Takata pleads guilty, agrees to pay $1B in faulty airbag probe

Takata pleads guilty, agrees to pay $1B in faulty airbag probe

Takata pleads guilty, agrees to pay $1B in faulty airbag probe

The automotive industry finally is ready to put one of the largest safety-related recalls ever behind it. In an official statement the company denied that it was considering restructuring.

According to the federal government, Takata knew that its ammonium nitrate-based airbag inflators were not performing to the specifications required by the auto manufacturers.

The problem sparked the biggest recall in U.S. automotive history, involving 19 automakers, 42 million vehicles and up to 69 million inflators - worldwide, the total number of inflators being recalled is more than 100 million. The defects have led 10 auto makers to recall more than 31 million vehicles worldwide since 2008. When exposed to moisture in the air over years, the propellant can degrade and rupture the metal inflator canister if it ignites with too much pressure. The hearing will be conducted by U.S. District Judge George Caram Steeh.

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USA prosecutors have charged three senior Takata executive in Japan. Shinichi Tanaka, executive VP of Inflator Global Operations, Hideo Nakajima, director of engineering of automotive systems laboratory and Tsuneo Chikaraishi, chief of Japan, Inflator Global Operations have all been charged with five counts of wire fraud and one conspiracy count in a scheme to hide the defect in air bag inflators.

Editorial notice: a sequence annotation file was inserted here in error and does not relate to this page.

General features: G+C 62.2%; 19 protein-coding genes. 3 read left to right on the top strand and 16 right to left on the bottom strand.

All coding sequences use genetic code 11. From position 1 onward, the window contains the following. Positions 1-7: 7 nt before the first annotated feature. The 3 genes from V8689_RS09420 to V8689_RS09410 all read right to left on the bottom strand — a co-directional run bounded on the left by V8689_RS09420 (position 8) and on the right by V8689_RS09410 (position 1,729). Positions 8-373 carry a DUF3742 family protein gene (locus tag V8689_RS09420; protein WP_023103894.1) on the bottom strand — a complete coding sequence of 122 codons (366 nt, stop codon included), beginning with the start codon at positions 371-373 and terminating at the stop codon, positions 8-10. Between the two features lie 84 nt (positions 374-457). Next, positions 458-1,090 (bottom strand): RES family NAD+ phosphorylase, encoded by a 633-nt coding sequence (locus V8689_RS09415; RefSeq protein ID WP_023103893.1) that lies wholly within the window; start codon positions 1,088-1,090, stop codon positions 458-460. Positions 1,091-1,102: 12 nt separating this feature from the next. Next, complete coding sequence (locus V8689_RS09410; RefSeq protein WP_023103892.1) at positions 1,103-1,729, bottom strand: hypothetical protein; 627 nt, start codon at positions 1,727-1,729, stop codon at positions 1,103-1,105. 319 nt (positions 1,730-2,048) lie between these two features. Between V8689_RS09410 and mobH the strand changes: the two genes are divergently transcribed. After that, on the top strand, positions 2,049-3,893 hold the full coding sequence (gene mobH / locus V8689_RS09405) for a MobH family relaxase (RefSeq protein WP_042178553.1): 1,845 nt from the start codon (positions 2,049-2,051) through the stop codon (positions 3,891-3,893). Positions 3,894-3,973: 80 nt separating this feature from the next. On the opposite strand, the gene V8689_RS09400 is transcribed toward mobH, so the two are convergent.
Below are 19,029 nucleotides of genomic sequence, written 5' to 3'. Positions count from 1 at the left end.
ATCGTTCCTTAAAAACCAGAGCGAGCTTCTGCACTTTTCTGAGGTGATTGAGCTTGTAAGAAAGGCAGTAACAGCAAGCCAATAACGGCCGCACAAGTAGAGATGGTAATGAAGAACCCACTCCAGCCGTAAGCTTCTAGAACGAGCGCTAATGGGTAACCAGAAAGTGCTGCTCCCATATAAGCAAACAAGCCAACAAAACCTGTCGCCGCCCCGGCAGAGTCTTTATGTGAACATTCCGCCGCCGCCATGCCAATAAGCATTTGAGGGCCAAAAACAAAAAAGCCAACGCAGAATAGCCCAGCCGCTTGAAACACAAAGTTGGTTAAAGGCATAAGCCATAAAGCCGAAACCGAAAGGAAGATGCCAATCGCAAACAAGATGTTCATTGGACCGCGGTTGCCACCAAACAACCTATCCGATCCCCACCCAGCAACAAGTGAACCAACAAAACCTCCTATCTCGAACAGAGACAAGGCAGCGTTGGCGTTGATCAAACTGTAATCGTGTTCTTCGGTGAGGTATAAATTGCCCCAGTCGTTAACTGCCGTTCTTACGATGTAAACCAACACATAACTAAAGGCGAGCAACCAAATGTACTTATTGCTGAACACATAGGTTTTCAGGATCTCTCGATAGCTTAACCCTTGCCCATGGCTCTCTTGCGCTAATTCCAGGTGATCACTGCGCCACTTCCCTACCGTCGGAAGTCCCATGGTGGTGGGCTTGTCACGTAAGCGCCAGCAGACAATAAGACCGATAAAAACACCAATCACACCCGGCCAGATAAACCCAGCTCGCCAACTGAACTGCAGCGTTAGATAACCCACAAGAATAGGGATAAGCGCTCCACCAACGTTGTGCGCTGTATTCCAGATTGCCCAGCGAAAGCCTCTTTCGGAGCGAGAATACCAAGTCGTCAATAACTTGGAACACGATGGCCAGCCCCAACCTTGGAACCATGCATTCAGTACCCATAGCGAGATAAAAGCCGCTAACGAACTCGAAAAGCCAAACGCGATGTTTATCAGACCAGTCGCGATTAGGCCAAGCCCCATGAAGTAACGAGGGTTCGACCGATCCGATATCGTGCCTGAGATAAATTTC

Honda said the plaintiffs' court filing contained "false assertions that Honda and other manufacturers behaved irresponsibly" and represented a "transparent effort" to maintain legal claims despite Takata admitting to deceiving the Japanese auto maker and other vehicle companies.

For example, the New York Times reports that Toyota continued to use the auto part maker's airbags following a 2003 rupture of an airbag in a vehicle that was undergoing lab tests. He handled General Motors Co.'s ignition switch fund, as well as compensation for victims of the September 11, 2001, terrorist attacks and BP Plc's 2010 Gulf of Mexico spill.

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As part of the recently closed deal with the U.S. Justice Department, Takata created two independently administered restitution funds in January.

A Takata spokesman declined to comment.

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